Make Good Decisions

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Good Decisions

I always thought you need to to have magic to make good decisions. You see, those who usually make good decisions just have something that seems supernatural about them. They have this unusual confidence, and after learning a thing or two about this topic, I discovered why.


When this word comes up, one usually thinks about boring statistical calculations that they memorized donkey years ago and never really understood why they were being troubled to do all this.

You see, a risk is an uncertain event. We are worried about uncertain events that have negative outcomes. My question to you is wouldn't it be awesome if you could reduce the chances of bad things happening when you do stuff? 

Guess what? You can! Let's talk about how.

Before you do stuff (anything that gets you worried qualifies here), sit down and ask yourself the following:

  • What about this makes me worried?
  • What about this can cause harm?
  • Who will it harm? What will it harm? When will it cause harm? How?
  • What can I do to make it less likely that bad things will happen?
  • What can I do to reduce the impact of the bad things if they do happen?

By doing this, you would have created what's called a risk analysis. Creating risk analyses is a super critical component of good decision making. Those who repeatedly make calculated risks (by doing risk analyses) usually perform better than those who flip a coin and dive in (that's not a good strategy by the way).


"I have learnt by listening to others" - A really lazy quote by some random guy on the internet

We are mortal. We don't live forever. Based on those two facts, don't you think it will be wise to learn from what others say? 

A question will then come - Who should I listen to, and why should I listen to them? I loved this quote I got from a good book and it goes something like this:

  • Would you trust somebody who lives, eats and breathes bricklaying to plan for a huge musical concert with 50 artists and with an expected audience of 5000 people?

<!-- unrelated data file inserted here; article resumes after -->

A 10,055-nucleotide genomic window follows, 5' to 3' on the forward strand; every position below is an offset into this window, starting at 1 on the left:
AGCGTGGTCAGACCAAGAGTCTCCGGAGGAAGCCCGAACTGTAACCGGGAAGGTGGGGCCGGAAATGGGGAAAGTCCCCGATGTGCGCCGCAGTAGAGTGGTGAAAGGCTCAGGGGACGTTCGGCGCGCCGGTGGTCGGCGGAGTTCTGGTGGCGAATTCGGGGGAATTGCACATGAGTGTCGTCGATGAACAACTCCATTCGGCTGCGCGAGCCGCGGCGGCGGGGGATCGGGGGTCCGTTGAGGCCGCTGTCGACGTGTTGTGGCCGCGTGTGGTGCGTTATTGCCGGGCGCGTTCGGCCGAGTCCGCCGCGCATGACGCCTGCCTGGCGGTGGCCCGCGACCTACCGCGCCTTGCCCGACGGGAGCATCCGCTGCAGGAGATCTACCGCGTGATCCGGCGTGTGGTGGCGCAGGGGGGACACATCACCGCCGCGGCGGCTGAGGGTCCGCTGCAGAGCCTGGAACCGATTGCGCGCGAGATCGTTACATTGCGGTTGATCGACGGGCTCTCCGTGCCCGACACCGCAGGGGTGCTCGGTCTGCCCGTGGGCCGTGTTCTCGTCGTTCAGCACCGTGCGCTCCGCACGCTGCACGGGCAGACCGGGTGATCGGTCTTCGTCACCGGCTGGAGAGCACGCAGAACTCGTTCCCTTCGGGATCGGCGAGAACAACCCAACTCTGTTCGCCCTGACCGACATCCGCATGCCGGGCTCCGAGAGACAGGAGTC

• Would you trust somebody who lives, eats and breathes gemstone polishing to build a very big dam for a new power station?

What this book was basically saying is choose the right people for the right things. Choosing the right people to listen to will save you countless hours and prevent you from making the same mistakes that many people have made in the past. It will save your money, your time, and it will bring peace. Because of this wonderful thing called the internet, we are able to listen to wise women and men through podcasts, YouTube videos, and also through these amazing things called books. 

The Titan

You know all about this. I chose this because I learnt of many people who made good decisions, and many who did not.

Bad Decisions

It is said that the Ocean Gate vessel was untested. It is said the materials were not fit for use. A simple risk analysis would have shown that the probability of bad things happening would be high. It has been revealed that many experts warned against the use of an untested vessel, among many other concerns. Nobody listened. This, very much like the story of the Titanic, is a very good example of bad decision making.

Good Decisions

I watched an interview about some popular explorer and he mentioned how he makes good decisions. He looks at the challenge - e.g. a remote place he wants to visit with a billion challenges - navigation, environmental hazards, etc, and sees how best he can reduce the risk. He does so by: changing the timing (timing plays a key role in most facets of life), choosing an experienced team to go with him, and going with the right gear and/or equipment. 

I also watched interviews of a father son duo (with 500 000 dollars to spare. Lucky bastards!) who actually wanted to get into the submarine, but they did two things - The son made a risk analysis and deemed the vessel unsafe. The father LISTENED to his son's concerns, and because of that, they are alive and well.

Ladies and gentlemen, make good decisions in your lives.

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See you next week Wednesday!